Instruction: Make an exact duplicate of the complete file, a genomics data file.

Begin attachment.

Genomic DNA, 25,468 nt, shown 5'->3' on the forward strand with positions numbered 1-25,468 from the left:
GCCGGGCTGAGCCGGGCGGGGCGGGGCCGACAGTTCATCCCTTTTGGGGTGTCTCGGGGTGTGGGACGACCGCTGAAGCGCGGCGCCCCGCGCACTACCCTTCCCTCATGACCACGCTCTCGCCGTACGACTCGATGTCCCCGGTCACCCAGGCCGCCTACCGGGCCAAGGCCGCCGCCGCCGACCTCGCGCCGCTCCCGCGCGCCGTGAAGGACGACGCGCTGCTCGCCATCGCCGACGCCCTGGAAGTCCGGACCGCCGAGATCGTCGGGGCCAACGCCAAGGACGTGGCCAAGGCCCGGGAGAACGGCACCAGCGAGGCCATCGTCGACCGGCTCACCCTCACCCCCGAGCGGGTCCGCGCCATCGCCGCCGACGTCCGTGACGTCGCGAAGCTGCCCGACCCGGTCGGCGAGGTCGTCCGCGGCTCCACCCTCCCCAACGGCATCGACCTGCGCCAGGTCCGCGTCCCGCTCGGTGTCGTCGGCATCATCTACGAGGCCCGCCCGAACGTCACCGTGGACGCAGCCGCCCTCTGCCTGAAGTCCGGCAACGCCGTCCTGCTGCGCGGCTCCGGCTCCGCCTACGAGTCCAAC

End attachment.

Genomic DNA, 25,468 nt, shown 5'->3' on the forward strand with positions numbered 1-25,468 from the left:
GCCGGGCTGAGCCGGGCGGGGCGGGGCCGACAGTTCATCCCTTTTGGGGTGTCTCGGGGTGTGGGACGACCGCTGAAGCGCGGCGCCCCGCGCACTACCCTTCCCTCATGACCACGCTCTCGCCGTACGACTCGATGTCCCCGGTCACCCAGGCCGCCTACCGGGCCAAGGCCGCCGCCGCCGACCTCGCGCCGCTCCCGCGCGCCGTGAAGGACGACGCGCTGCTCGCCATCGCCGACGCCCTGGAAGTCCGGACCGCCGAGATCGTCGGGGCCAACGCCAAGGACGTGGCCAAGGCCCGGGAGAACGGCACCAGCGAGGCCATCGTCGACCGGCTCACCCTCACCCCCGAGCGGGTCCGCGCCATCGCCGCCGACGTCCGTGACGTCGCGAAGCTGCCCGACCCGGTCGGCGAGGTCGTCCGCGGCTCCACCCTCCCCAACGGCATCGACCTGCGCCAGGTCCGCGTCCCGCTCGGTGTCGTCGGCATCATCTACGAGGCCCGCCCGAACGTCACCGTGGACGCAGCCGCCCTCTGCCTGAAGTCCGGCAACGCCGTCCTGCTGCGCGGCTCCGGCTCCGCCTACGAGTCCAAC